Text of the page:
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Circadian Clock Controls Sunflower Blooms, Optimizing for Pollinators

An internal circadian clock controls the distinctive concentric rings of flowering in sunflowers, maximizing visits from pollinators, a new study from plant biologists at the University of California, Davis, shows. The work was published Jan. 13 in eLife.

A sunflower head is made up of hundreds of tiny florets. Because of the way sunflowers grow, the youngest florets are in the center of the flower face and the most mature at the edges, forming a distinctive spiral pattern from the center to the edge.

Rice Breeding Breakthrough to Feed Billions

An international team has succeeded in propagating a commercial hybrid rice strain as a clone through seeds with 95% efficiency. This could lower the cost of hybrid rice seed, making high-yielding, disease resistant rice strains available to low-income farmers worldwide. The work was published Dec. 27 in Nature Communications.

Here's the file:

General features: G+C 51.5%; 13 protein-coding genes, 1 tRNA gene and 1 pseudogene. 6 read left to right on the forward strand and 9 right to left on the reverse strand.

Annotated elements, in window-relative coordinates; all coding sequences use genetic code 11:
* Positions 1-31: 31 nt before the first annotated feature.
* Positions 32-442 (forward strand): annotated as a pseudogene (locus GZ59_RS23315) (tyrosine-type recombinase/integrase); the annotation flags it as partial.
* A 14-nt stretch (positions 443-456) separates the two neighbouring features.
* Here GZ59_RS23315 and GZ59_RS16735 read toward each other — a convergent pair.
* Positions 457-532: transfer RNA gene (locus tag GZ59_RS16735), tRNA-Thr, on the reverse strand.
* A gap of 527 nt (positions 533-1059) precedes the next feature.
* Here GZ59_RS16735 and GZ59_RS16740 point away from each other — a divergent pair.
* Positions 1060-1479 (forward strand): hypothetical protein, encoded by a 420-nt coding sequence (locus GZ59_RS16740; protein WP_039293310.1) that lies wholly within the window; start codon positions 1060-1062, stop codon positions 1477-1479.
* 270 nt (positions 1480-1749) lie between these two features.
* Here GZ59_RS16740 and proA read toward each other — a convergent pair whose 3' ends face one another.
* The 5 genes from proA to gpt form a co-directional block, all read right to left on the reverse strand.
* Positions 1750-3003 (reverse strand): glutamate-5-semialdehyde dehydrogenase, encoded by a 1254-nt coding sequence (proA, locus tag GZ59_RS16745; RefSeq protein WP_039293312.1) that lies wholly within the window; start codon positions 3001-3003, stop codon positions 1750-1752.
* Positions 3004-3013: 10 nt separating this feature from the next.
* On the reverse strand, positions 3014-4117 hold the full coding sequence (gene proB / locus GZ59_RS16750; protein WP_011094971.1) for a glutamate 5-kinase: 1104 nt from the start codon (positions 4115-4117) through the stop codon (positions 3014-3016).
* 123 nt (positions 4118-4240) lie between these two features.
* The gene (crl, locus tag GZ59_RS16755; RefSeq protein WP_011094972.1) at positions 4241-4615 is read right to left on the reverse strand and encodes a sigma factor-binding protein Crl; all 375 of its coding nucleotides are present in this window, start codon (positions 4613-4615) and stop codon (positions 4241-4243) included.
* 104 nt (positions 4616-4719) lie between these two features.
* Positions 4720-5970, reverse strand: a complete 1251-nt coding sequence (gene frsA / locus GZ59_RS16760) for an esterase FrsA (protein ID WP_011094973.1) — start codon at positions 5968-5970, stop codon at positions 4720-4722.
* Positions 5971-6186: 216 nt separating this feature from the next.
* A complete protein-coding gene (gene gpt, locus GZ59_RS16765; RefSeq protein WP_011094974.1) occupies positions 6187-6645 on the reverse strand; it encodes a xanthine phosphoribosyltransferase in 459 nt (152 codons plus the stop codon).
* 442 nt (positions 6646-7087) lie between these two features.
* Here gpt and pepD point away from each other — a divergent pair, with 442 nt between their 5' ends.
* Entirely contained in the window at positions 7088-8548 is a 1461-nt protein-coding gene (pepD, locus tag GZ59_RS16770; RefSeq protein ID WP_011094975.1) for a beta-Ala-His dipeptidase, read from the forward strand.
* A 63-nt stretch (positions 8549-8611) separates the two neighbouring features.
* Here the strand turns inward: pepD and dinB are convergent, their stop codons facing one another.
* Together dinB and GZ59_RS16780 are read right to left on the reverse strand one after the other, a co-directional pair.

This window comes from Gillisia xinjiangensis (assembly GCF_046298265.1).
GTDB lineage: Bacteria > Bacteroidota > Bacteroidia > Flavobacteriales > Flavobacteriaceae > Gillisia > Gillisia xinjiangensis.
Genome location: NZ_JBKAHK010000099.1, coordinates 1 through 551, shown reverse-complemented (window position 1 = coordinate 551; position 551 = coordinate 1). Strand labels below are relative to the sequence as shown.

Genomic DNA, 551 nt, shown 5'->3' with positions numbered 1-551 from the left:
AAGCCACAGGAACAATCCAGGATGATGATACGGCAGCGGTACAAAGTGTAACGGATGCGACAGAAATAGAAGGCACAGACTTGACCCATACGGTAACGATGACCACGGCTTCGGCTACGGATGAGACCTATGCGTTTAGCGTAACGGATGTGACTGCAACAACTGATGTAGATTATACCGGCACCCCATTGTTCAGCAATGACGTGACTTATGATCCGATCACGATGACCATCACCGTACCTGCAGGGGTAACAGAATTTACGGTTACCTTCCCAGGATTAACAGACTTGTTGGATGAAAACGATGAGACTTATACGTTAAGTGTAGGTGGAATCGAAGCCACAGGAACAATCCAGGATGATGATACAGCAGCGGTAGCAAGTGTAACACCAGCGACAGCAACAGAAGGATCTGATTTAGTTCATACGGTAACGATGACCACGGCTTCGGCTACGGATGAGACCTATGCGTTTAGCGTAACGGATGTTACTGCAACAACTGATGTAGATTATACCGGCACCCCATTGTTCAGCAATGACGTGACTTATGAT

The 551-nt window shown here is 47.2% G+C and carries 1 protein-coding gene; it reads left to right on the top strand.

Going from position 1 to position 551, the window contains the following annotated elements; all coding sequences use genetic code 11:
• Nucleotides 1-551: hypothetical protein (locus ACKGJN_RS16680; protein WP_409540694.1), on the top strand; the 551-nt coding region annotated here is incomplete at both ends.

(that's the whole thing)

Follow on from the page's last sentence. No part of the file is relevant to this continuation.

First Complete Structures of Plant Respiratory Proteins

Back-to-back papers in the Dec. 29 issue of Nature Plants report the first complete protein structures for plant respiratory supercomplex I+III₂. Obtaining these structures helps researchers understand basic plant biology, as well as stress responses and how biofuel crops might grow more rapidly.

Understanding Growth Regulation by Protein Degradation in Trees for Bioenergy

The U.S. Department of Energy is funding a project at the UC Davis College of Biological Sciences to study the function of genes that regulate growth and wood formation in poplar trees. The three-year, $2.5 million project is led by Nitzan Shabek, assistant professor in the UC Davis Department of Plant Biology together with Andrew Groover at the USDA Pacific Southwest Research Station in Davis and Justin Walley, Iowa State University.